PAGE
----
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Today in History

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Published:
Today is Wednesday, Feb. 19, the 50th day of 2014.
Today’s highlight:
On Feb. 19, 1942, President Franklin D. Roosevelt signed Executive Order 9066, clearing the way for the U.S. military to relocate and intern Japanese-Americans during World War II.
On this date:
In 1473, astronomer Nicolaus Copernicus was born in Torun, Poland.
In 1803, Congress voted to accept Ohio’s borders and constitution.
In 1864, the Order of the Knights of Pythias, an international, non-sectarian fraternal organization, was founded in Washington, D.C.
In 1881, Kansas prohibited the manufacture and sale of alcoholic beverages.
In 1934, a blizzard began inundating the northeastern United States, with the heaviest snowfall occurring in Connecticut and Massachusetts.
In 1945, during World War II, some 30,000 U.S. Marines began landing on Iwo Jima, where they began a successful month-long battle to seize control of the island from Japanese forces.
In 1959, an agreement was signed by Britain, Turkey and Greece granting Cyprus its independence.
In 1964, the French movie musical “The Umbrellas of Cherbourg” premiered in France.
In 1976, calling the issuing of Executive Order 9066 “a sad day in American history,” President Gerald R. Ford issued a proclamation confirming that the order had been terminated with the formal cessation of hostilities of World War II.
In 1984, the Winter Olympics closed in Sarajevo, Yugoslavia.
In 1997, Deng Xiaoping, the last of China’s major Communist revolutionaries, died at age 92.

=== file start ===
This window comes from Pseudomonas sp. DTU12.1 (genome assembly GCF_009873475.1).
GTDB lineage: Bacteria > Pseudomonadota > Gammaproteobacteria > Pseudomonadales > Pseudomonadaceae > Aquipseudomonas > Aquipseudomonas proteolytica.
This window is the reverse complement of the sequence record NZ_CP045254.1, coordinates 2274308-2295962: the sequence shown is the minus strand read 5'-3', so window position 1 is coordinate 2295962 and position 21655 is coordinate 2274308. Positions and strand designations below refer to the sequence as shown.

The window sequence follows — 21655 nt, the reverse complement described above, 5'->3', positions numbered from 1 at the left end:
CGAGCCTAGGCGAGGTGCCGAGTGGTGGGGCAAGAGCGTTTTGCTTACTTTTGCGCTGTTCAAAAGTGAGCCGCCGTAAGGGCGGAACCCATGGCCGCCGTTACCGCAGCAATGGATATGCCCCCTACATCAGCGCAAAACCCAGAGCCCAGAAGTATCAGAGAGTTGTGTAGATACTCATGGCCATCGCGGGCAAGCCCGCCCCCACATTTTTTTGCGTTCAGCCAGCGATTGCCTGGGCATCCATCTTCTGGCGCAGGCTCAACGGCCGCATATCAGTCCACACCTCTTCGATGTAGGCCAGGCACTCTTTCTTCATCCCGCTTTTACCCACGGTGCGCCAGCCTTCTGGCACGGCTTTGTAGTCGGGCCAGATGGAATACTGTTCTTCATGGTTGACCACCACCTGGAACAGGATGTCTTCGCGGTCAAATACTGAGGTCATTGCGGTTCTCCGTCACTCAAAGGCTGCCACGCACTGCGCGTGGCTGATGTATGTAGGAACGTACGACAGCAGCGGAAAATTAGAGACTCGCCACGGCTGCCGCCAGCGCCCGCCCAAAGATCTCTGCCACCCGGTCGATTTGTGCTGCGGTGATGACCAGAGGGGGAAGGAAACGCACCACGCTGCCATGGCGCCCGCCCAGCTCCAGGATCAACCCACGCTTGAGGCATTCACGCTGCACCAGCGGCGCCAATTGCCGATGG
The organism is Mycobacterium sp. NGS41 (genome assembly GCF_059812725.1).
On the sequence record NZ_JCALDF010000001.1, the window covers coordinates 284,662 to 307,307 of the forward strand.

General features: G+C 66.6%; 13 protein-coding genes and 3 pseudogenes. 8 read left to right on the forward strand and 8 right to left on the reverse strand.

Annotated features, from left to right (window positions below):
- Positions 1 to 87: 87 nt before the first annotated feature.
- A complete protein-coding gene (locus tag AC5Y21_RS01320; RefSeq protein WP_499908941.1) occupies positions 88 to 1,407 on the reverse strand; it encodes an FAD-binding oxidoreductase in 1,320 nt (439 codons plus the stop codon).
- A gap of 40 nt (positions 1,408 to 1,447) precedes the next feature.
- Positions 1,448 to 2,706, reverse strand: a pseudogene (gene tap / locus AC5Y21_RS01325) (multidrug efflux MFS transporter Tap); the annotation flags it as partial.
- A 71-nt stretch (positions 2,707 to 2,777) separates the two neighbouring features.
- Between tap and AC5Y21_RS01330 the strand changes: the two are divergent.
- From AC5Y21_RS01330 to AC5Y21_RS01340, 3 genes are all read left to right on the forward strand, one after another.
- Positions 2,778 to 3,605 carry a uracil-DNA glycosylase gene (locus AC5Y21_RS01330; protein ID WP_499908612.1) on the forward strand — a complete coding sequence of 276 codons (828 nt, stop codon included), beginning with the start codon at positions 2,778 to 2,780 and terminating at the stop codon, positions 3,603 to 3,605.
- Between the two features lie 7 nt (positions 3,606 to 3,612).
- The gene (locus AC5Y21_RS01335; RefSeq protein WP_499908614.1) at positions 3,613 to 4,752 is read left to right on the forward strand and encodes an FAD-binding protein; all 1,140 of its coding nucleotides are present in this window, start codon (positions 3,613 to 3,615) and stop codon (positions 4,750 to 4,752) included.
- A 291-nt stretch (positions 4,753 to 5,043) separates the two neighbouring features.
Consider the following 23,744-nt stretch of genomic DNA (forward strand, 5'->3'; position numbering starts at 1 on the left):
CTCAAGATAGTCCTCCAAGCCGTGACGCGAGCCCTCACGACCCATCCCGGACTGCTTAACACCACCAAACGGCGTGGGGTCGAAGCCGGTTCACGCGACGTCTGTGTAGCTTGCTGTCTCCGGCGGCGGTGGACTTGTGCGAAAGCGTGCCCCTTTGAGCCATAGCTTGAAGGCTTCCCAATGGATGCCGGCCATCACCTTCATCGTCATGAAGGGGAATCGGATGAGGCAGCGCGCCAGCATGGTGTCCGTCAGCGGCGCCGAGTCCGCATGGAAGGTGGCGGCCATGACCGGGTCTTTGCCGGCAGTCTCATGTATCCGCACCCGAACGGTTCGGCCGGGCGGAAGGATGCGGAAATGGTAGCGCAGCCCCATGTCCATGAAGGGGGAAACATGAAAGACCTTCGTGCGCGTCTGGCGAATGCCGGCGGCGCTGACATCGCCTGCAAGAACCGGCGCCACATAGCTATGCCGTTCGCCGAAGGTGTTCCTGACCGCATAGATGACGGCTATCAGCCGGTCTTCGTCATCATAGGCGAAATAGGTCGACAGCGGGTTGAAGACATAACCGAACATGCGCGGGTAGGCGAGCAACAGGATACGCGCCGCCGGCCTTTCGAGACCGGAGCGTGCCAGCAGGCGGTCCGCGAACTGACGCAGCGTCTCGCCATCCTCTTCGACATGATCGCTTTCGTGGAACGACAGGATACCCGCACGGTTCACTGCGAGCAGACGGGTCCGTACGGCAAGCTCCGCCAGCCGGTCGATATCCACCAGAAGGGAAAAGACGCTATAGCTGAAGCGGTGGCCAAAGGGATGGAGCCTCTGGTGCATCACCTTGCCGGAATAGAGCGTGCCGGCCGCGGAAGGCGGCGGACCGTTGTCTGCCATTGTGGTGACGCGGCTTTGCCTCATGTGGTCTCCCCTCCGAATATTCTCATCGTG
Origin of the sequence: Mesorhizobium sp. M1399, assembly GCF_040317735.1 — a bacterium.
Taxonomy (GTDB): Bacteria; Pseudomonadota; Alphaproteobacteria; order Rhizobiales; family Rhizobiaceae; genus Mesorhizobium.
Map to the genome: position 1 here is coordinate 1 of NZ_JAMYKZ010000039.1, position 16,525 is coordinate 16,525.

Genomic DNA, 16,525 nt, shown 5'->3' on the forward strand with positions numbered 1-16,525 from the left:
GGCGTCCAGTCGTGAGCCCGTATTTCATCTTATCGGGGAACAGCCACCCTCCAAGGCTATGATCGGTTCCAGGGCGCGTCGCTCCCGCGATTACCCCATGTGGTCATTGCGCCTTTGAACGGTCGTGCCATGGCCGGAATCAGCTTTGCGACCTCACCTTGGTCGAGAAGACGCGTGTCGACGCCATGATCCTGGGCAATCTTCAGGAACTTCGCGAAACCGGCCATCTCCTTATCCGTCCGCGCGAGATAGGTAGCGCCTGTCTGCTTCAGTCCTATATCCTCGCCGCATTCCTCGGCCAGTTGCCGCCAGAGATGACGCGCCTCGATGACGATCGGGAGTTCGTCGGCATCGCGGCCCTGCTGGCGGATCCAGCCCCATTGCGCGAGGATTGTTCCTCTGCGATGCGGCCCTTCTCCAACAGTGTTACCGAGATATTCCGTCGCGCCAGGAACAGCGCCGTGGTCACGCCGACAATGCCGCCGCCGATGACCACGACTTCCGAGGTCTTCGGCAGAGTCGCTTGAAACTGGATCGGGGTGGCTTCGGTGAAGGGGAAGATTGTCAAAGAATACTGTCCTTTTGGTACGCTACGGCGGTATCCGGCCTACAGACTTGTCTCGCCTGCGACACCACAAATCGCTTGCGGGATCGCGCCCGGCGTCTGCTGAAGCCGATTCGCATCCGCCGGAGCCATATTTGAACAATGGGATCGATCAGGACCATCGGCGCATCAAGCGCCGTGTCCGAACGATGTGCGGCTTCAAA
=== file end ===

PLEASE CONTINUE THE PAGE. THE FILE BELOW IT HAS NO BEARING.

In 2008, an ailing Fidel Castro resigned the Cuban presidency after nearly a half-century in power; his brother Raul was later named to succeed him.
Ten years ago: Former Enron Corp. chief executive Jeffrey Skilling was brought to court in handcuffs, charged with fraud, insider trading and other crimes in connection with the energy trader’s colossal collapse. (Skilling was later convicted of 19 counts and sentenced to 24 years and four months in prison, but a federal judge in 2013 shaved a decade off that sentence, which means Skilling could be released by 2017.) The AFL-CIO endorsed Democrat John Kerry for president.
Five years ago: President Barack Obama made a quick visit to Canada, his first trip outside the U.S. since taking office; he reassured Prime Minister Stephen Harper that the U.S. was not cultivating a protectionist streak despite its economic difficulties. A jury in Moscow voted unanimously to acquit three men in the killing of investigative reporter Anna Politkovskaya.
One year ago: The United Nations said the number of U.S. drone strikes in Afghanistan had risen sharply in 2012 compared with 2011. A bail hearing began in Pretoria, South Africa, for double-amputee Olympian Oscar Pistorius, charged with killing Reeva Steenkamp on Valentine’s Day; the defense said Pistorius had mistaken his girlfriend for an intruder while prosecutors said he had deliberately opened fire on Steenkamp as she cowered behind a locked bathroom door. Donald Richie, a Tokyo-based expert on Japanese cinema, died at age 88.
.Associated Press
Story tags » History

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